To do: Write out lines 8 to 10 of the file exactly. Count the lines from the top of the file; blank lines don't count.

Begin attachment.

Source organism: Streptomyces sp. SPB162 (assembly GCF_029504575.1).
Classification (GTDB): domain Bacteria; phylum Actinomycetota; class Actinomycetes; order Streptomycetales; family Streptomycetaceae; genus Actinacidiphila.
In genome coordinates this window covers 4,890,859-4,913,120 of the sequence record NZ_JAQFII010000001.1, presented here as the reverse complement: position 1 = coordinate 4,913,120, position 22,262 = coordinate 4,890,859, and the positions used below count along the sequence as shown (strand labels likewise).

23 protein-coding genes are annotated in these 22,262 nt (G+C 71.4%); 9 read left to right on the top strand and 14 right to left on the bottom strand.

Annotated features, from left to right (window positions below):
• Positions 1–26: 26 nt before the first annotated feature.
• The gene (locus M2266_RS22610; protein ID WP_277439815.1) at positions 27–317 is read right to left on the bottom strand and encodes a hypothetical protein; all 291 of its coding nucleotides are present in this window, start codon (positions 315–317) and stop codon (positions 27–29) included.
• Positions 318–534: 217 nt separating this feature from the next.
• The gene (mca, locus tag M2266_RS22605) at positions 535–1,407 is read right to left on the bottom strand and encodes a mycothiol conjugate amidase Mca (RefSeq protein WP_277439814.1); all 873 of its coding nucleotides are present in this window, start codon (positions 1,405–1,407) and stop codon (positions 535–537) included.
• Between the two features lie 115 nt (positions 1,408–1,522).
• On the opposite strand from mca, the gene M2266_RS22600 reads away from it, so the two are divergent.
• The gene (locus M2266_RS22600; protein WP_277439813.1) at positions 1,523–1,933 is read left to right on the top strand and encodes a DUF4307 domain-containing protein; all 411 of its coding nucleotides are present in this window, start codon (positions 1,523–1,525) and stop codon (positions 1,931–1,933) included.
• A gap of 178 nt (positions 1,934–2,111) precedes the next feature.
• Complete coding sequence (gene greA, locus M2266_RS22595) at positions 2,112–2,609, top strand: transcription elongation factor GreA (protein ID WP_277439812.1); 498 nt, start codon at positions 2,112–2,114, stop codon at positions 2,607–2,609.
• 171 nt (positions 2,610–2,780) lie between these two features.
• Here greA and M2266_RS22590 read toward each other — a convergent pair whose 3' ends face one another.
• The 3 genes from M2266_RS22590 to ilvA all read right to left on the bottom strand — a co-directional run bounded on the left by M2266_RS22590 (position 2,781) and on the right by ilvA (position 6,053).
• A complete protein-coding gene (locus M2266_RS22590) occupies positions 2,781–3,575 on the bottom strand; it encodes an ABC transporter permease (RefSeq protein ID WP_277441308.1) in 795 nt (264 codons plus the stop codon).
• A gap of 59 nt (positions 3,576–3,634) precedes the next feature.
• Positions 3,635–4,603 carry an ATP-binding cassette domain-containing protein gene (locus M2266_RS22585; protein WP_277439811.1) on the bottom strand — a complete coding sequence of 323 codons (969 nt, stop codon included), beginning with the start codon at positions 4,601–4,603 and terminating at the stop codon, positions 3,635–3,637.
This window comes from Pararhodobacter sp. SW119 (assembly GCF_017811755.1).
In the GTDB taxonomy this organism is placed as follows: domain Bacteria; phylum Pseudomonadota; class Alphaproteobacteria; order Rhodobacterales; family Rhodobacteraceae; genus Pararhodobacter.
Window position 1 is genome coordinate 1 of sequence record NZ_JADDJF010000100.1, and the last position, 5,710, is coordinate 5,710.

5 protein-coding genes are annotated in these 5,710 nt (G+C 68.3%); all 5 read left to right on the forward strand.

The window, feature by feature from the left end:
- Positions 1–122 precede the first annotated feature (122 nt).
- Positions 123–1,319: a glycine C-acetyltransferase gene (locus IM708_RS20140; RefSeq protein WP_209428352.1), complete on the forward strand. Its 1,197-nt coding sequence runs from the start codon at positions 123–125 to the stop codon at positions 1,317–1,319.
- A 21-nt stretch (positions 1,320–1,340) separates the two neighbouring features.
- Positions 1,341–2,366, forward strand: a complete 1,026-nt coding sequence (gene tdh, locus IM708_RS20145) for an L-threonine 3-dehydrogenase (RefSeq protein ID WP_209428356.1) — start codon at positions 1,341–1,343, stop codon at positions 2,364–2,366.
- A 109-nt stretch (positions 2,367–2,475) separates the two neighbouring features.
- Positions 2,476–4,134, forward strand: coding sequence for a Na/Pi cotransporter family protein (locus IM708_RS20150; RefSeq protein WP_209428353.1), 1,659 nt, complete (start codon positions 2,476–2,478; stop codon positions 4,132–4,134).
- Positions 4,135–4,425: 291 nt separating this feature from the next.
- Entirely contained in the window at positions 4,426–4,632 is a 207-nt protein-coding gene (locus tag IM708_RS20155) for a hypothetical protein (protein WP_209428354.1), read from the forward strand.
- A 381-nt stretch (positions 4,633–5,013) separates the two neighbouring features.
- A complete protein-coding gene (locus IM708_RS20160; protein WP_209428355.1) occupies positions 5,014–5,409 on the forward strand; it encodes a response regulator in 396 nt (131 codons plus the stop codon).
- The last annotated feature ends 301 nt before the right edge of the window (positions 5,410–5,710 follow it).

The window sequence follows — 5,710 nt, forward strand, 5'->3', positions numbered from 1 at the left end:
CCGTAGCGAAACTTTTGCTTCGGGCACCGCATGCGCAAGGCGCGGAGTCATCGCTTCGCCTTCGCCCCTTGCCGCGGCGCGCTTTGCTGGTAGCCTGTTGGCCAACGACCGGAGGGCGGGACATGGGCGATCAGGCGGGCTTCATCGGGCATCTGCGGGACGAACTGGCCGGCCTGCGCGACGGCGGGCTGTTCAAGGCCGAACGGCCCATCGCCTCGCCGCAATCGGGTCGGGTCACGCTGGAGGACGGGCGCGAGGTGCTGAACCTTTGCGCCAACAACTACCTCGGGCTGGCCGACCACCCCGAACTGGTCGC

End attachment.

• Positions 318–534: 217 nt separating this feature from the next.
• The gene (mca, locus tag M2266_RS22605) at positions 535–1,407 is read right to left on the bottom strand and encodes a mycothiol conjugate amidase Mca (RefSeq protein WP_277439814.1); all 873 of its coding nucleotides are present in this window, start codon (positions 1,405–1,407) and stop codon (positions 535–537) included.
• Between the two features lie 115 nt (positions 1,408–1,522).